You're only lonely when you HAVE to be alone

You’re only lonely when you HAVE to be alone: Author explores how feelings of solitude have changed throughout the ages

  • A new book examines what being alone has meant to Britons throughout history
  • David Vincent suggests technology turns collective pleasures into solitary ones
  • Theresa May declared that ‘up to a fifth of all UK adults feel lonely in 2018

SOCIETY

A HISTORY OF SOLITUDE  

by David Vincent (Polity £25, 304pp)

The past three months have put the fickle relationship between solitude and loneliness under the spotlight like never before.

As lockdown starts to lift, many of us, long cooped up alone, are gratefully seizing the chance to reunite with loved ones in ‘support bubbles’. While others —knee-deep in family life, minus the school drop-off and commute — might be forgiven for guiltily craving more than a moment’s blessed self-isolation.

Struggling to make sense of it all?

You could do a lot worse than turn to David Vincent’s wide-ranging (pre-lockdown) study of what being alone has meant to Britons down the ages, from pre-industrial era labourers to smartphone-addicted teens.

David Vincent has penned a new tome about what being alone has meant to Britons throughout history (file image)

Our feelings about solitude, he argues, depend on how easily we can switch between being on our own and being in company — which tends to come down to the resources we have at hand.

Vincent brings up 19th-century thinker Harriet Martineau, who fell ill in 1839 and used her convalescence to write a bestseller. ‘By living quite alone, I am able to write, slowly, the book I told you lay near my heart,’ she told a friend.

Her time as an invalid coincided with the arrival of the postal service, allowing her to access what Vincent calls ‘networked solitude’ — being in company while alone.

Handy, too, was her private library and bedroom view, aided by the purchase of a telescope. Nor was she ‘quite alone’ — it’s just that servants didn’t count. (Vincent, omnivorously well-read and attentive to detail, reminds us that Jane Austen’s Mansfield Park describes the ‘solitude’ of a character left by his companions with ‘the attendance only of servants’.)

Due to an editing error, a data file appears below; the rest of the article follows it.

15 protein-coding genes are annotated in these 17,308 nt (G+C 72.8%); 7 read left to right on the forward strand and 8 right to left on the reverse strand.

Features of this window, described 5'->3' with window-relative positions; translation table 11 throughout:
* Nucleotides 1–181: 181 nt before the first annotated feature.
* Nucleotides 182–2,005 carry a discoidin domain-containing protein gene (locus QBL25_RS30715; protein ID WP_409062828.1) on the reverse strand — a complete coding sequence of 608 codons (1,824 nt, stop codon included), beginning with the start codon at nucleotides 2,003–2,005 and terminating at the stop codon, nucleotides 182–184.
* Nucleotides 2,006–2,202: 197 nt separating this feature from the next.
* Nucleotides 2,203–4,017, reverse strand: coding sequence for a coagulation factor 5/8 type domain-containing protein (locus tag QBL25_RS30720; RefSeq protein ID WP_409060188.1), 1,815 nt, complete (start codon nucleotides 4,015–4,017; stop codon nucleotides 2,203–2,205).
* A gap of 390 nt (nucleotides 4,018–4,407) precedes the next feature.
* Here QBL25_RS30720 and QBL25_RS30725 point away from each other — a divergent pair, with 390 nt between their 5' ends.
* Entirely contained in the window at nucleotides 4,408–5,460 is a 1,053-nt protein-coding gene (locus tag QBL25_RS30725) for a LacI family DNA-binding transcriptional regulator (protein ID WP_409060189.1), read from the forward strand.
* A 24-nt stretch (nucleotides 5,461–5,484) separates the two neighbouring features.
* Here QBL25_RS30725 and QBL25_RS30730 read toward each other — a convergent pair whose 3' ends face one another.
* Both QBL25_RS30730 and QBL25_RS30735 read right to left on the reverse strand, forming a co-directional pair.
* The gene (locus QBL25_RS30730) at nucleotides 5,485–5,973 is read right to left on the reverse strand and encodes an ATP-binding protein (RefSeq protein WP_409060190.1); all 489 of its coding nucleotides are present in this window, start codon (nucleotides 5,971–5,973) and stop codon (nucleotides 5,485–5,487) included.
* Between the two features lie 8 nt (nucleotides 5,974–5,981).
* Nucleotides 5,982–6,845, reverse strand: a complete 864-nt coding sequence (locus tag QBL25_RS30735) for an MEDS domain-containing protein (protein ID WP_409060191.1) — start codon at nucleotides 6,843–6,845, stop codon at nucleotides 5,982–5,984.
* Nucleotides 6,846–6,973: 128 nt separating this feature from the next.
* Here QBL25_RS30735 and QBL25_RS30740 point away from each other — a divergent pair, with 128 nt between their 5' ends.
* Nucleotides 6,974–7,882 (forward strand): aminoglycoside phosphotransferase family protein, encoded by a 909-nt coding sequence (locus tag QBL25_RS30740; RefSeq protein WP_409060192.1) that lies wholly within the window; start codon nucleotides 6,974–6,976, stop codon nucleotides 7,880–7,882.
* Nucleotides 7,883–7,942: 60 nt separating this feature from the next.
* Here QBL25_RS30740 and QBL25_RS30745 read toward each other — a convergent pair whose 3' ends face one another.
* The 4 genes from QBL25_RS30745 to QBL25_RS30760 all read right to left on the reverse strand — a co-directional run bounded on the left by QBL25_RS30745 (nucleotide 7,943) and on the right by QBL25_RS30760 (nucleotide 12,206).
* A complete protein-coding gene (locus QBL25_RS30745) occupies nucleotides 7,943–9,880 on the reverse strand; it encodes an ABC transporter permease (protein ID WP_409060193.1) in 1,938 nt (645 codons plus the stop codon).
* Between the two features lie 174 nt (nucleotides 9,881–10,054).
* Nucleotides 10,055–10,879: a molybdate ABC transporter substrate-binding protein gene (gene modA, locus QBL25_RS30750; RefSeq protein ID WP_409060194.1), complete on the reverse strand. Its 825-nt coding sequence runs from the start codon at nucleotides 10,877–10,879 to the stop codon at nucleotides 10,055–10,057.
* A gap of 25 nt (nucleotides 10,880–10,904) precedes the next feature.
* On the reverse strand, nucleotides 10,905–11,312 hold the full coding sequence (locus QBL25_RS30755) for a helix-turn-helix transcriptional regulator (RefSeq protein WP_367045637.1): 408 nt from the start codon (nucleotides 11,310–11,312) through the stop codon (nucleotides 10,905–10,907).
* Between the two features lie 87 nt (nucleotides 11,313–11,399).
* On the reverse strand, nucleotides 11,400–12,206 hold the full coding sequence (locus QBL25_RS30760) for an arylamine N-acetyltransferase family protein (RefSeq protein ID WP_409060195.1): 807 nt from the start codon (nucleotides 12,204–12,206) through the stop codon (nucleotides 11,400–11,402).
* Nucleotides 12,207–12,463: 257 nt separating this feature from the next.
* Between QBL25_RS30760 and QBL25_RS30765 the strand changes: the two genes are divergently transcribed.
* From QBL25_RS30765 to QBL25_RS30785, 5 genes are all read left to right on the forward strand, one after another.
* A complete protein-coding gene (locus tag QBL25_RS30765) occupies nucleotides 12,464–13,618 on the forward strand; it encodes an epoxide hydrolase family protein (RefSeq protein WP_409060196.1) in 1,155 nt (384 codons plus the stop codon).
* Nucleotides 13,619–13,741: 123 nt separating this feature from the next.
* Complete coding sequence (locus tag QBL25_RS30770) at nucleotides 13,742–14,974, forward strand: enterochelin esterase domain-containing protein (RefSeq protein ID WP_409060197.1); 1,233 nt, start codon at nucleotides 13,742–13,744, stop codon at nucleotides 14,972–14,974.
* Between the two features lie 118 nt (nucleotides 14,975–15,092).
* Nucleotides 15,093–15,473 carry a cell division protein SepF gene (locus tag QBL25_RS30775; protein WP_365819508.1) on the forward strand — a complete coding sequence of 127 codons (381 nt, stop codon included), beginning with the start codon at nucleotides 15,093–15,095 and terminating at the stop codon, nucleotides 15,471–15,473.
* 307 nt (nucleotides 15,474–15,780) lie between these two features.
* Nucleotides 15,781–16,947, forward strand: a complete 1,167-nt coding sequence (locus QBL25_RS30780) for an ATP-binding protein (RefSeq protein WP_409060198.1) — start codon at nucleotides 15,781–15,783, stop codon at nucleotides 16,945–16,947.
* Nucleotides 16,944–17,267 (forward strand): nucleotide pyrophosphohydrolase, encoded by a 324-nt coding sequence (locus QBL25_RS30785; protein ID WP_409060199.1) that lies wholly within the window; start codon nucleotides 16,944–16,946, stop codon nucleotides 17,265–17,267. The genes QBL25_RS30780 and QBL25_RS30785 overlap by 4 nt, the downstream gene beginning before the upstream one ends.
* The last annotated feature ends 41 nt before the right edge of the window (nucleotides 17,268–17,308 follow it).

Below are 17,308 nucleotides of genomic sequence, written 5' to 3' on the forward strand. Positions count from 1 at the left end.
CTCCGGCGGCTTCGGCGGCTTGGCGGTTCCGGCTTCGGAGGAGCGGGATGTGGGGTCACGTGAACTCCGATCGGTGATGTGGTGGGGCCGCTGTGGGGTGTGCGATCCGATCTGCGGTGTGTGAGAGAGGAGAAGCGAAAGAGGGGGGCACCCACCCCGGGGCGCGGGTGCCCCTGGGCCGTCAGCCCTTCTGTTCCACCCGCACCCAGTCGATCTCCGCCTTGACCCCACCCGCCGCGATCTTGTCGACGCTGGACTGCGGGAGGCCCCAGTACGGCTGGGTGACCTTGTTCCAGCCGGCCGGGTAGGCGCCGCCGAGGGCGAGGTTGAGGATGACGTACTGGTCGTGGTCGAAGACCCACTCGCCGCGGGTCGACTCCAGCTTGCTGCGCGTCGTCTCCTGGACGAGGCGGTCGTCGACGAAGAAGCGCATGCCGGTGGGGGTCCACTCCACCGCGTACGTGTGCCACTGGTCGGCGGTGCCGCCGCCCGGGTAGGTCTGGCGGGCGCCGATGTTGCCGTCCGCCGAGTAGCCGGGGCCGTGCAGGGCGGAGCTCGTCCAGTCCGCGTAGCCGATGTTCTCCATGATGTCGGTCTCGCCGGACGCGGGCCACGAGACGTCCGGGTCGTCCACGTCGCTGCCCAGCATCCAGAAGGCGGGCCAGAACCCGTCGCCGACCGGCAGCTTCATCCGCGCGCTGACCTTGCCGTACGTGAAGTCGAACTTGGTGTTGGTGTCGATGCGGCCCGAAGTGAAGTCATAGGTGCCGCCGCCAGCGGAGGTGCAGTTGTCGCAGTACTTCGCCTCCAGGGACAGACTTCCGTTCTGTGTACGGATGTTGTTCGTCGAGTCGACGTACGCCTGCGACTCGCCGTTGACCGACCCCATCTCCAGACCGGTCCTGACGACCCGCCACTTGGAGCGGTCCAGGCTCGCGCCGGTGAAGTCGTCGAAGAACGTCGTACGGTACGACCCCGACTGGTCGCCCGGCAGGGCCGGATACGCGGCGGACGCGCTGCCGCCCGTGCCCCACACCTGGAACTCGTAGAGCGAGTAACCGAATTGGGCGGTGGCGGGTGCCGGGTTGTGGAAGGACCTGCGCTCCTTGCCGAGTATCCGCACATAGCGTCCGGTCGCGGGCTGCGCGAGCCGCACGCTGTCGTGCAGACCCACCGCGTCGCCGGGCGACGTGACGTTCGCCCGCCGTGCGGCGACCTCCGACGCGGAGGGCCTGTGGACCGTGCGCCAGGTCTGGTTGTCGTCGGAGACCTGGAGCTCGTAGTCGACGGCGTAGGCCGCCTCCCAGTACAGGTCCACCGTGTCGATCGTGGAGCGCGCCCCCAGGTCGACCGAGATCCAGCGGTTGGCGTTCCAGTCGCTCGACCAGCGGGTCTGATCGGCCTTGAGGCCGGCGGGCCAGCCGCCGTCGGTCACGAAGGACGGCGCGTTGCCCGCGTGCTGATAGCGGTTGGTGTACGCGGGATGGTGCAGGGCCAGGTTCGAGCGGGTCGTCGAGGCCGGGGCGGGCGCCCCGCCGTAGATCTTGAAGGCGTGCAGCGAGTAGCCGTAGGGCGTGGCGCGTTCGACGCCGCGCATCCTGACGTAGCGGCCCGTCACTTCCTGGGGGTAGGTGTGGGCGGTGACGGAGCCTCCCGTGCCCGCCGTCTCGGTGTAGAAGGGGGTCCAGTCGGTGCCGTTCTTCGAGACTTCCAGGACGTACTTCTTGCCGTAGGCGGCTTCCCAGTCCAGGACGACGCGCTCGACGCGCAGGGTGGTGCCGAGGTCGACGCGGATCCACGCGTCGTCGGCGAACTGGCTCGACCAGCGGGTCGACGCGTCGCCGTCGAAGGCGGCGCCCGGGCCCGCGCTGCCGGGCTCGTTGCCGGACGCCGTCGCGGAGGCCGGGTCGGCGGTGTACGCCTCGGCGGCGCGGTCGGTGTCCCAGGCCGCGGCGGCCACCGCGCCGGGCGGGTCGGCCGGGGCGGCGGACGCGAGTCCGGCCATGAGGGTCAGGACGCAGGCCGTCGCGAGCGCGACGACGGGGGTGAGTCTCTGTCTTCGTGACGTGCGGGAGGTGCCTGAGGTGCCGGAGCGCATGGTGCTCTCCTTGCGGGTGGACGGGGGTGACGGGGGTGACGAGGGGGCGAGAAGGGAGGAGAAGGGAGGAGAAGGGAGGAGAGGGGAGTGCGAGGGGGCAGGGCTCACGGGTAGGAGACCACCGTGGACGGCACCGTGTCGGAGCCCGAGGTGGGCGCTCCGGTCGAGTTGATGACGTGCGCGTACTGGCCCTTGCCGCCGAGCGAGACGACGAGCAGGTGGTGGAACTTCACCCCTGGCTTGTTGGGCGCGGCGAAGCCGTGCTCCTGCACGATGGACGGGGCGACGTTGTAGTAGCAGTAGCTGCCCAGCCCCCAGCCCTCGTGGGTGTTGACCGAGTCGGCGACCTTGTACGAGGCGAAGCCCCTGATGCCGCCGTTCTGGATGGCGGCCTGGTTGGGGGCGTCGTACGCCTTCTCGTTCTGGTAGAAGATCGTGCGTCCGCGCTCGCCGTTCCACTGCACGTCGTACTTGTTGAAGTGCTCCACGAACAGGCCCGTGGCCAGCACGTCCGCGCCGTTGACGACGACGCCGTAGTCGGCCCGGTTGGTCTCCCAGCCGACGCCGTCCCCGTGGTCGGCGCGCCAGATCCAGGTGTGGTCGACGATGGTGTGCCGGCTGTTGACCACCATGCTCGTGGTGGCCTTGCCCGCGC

Me-time became an increasingly hot commodity amid the grimy grind of the Industrial Revolution. Romantic poets, misty-eyed at the idea of a bucolic getaway, fuelled a guidebook boom that let readers venture far afield without so much as having to open their mouths for directions (fast-forward to the satnav era).

Those unable to roam sought ‘abstracted solitude’ — peace and quiet in company — thanks to an increasing array of consumer pursuits, from sew-by-numbers embroidery to mass-produced cigarettes.

Still, for most, there was no getting away from the fact that headspace went hand in hand with actual physical space. As Jesus says in the Sermon on the Mount: ‘Enter into thy closet, and when thou hast shut thy door, pray to thy Father.’

Theresa May revealed that ‘up to a fifth of all UK adults feel lonely most or all of the time’ in 2018 (file image)

Vincent points out how the translators of the King James Bible turned the original Greek’s vague ‘secluded place’ into an actual room that was becoming common in the dwellings of the 17th-century well-to-do.

No such luck for the Victorian couple renting a single room with six children for three shillings a week. Save for ‘short child-free periods at the beginning and end of married life’, few ordinary homes ever had more rooms than occupants.

The stereotypical door-slamming teenager was essentially the child of much-needed post-war housing reform. Rooms grew in number as living space was divided up and reassigned, while electricity and central heating put an end to crowding round the hearth.

A HISTORY OF SOLITUDE by David Vincent (Polity £25, 304pp)

Yet conversation dwindled, as family units spread out, both inside the household — everyone glued to their own screen in their own space — and outside: in the early 1900s just one in a hundred Brits lived alone; now it’s more like a third.

In 2018, Theresa May declared that ‘up to a fifth of all UK adults feel lonely most or all of the time’. Vincent isn’t so sure, but he recognises that modern living is rich in ‘trigger points’ — the policy wonks’ term for forks in the road such as moving house or ending a relationship.

He points out, too, that technological advancement has a habit of turning collective pleasures into solitary ones. For web-connected homeworkers whose downtime relies on Netflix and online delivery services, perhaps day-to-day life under lockdown didn’t change all that much. But, as Vincent reminds us, the digital era exacerbates questions over ‘inequalities of resource’.

Just as not every Victorian convalescent could use the time to write a bestseller, not every quarantined household has Zoom-conferenced its way through the pandemic.

Vincent says that ‘being alone only becomes loneliness when the element of choice is constrained by necessity, and when there is no likelihood of escape in any foreseeable future’.

As coronavirus remains the main issue, it only heightens the divisions any government must tackle.

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